Investors Believe

On Wednesday our nation was saddened by the death of Senator Edward Moore “Ted” Kennedy who succumbed to brain cancer in Hyannis Port, Massachusetts. With 47 years of service in the US Senate he was one of the most influential and accomplished lawmakers of our time. Ted Kennedy was the only one of four distinguished brothers to die of natural causes; President John F. Kennedy, and Senator Robert Kennedy were assonated and Joseph Kennedy Jr., a naval aviator, was killed in action during World War II. The service and sacrifice of this remarkable family to our country is gratefully acknowledged and deeply appreciated.

The persistent rise in stock prices rolled on this week as investors continue to believe the economy is rising from recession, despite ever-present news of bank failures, sluggish consumer participation, and huge looming federal deficits. In spite of it, the Dow Jones Industrial Average advanced yesterday for the eighth straight day, each to new highs for the year, and representing the longest winning streak since April 2007. The MSCI World Index of 23 developed nations added 0.9% yesterday extending its seventh weekly gain. Copper, among the very best indicators of global growth, jumped to the highest intraday price since Oct. 1st on the London Metal Exchange, while oil climbed 0.9%. The early re-appointment of Ben Bernanke to a second term also gave markets a boost.

The nation’s Gross Domestic Product shrank 1% in the three months ended June, matching the initial estimate on July 31st.  The report suggests that there is more upside potential for third quarter GDP than previously believed. While still softer than a typical recovery, the momentum on several fronts is compelling. Consumer spending, which accounts for about 70% of the economy, fell at a 1% pace, less than anticipated, following a 0.6% increase in the prior quarter. In a separate report, the government announced today that consumer spending rose in July as households took advantage of the government’s ‘cash- for-clunkers’ program to buy new cars. The 0.2% gain in purchases followed a 0.6% increase in June. Incomes were unchanged, causing the savings rate to decrease. The report also showed that inflation is not a problem as the price index was revised down marginally to flat from the initial estimate of a 0.2% rise. The report also showed that Federal, state and local expenditures climbed at a 6.4% annual pace, the most in more than seven years, according to Bloomberg.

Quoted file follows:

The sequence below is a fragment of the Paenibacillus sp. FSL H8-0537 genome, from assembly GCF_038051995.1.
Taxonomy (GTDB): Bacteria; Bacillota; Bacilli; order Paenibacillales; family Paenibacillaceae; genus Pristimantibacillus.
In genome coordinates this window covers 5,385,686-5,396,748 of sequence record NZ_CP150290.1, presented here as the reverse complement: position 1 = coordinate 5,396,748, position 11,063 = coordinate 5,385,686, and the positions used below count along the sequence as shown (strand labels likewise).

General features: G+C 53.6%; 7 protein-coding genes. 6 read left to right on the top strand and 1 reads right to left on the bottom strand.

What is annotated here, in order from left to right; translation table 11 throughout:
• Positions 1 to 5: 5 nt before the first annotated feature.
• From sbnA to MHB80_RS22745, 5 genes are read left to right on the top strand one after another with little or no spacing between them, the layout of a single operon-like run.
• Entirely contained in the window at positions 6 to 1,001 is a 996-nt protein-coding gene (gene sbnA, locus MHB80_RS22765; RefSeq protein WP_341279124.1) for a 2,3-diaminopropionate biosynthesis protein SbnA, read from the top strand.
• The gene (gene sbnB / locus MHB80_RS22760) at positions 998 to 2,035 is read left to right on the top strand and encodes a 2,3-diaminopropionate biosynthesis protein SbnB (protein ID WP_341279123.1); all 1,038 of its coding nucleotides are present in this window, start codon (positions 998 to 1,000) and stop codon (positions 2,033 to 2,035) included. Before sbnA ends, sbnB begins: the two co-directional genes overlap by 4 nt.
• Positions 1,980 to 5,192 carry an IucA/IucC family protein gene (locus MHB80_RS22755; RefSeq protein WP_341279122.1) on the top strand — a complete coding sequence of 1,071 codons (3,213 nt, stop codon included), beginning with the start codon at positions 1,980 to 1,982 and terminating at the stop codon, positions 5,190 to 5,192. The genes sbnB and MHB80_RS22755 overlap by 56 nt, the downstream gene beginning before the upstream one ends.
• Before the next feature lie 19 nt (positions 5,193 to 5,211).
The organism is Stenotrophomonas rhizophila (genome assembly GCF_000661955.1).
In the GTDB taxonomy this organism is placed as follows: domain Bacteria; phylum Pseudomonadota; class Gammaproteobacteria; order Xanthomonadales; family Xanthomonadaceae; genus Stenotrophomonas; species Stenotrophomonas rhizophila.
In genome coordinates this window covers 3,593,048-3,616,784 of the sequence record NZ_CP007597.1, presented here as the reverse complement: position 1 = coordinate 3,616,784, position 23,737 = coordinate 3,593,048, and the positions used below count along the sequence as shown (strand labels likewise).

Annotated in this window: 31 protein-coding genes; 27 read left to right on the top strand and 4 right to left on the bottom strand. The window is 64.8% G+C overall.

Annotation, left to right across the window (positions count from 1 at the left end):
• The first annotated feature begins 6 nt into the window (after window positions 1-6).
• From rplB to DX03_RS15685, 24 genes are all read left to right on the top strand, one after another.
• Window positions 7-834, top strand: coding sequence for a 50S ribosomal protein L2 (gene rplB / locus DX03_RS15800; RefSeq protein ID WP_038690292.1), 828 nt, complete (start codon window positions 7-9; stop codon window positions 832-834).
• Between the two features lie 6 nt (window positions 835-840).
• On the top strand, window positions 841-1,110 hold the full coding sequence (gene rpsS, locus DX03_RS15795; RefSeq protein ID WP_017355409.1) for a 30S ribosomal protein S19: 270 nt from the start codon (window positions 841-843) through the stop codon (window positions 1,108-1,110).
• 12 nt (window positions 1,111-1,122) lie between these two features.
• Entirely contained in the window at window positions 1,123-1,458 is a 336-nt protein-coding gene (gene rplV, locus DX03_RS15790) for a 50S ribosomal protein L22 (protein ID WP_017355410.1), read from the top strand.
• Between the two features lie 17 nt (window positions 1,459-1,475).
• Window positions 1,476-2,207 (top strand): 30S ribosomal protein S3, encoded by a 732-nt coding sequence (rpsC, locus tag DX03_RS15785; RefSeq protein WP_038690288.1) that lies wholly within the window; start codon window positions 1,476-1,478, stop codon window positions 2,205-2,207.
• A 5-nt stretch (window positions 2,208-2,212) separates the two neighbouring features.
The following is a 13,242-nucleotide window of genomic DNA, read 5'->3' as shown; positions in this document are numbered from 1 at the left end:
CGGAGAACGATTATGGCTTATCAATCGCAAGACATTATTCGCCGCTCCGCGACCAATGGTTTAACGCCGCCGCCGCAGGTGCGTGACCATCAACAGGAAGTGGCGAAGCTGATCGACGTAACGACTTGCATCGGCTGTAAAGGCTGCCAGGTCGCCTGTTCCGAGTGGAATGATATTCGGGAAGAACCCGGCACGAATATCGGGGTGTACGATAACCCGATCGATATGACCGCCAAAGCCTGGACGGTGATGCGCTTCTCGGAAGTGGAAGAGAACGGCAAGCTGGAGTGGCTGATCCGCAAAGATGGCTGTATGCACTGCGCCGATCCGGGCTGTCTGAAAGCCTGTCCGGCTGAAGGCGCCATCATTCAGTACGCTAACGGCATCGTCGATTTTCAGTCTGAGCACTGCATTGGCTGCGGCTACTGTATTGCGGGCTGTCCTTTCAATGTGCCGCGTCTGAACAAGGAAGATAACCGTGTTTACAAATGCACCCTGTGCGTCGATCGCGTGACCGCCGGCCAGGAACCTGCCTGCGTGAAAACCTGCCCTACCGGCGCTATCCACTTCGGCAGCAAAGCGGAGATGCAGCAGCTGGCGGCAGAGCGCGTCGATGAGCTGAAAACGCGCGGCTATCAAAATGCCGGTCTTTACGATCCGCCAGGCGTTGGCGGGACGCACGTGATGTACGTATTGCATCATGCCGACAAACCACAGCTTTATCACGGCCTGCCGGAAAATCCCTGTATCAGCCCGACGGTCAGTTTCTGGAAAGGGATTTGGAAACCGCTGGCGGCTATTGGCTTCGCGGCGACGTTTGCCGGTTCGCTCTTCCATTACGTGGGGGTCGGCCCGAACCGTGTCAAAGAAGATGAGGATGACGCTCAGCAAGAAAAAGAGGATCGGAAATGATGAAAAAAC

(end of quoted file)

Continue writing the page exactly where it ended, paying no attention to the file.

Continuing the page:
While it is largely expected that the consumer will be slow in coming back, this week’s consumer confidence report delivered welcome improvement across nearly all components, ending two months of earlier disappointments. The index rose nearly 7 points in August to 54.1 vs. July’s 47.4 (46.6 first reported). Strength is centered in ‘expectations’ components led by the ‘assessment of future business conditions’ and the ‘assessment of employment.’ Ed Yardeni suggests that some degree of improvement might be credited to the success of the town hall meetings in slowing the unpopular healthcare reform juggernaut.

Consumers’ buying plans improved for autos even though the ‘cash-for-clunkers’ program has ended and should not have been a factor. Buying plans for homes rose but did not jump while buying plans for appliances edged back.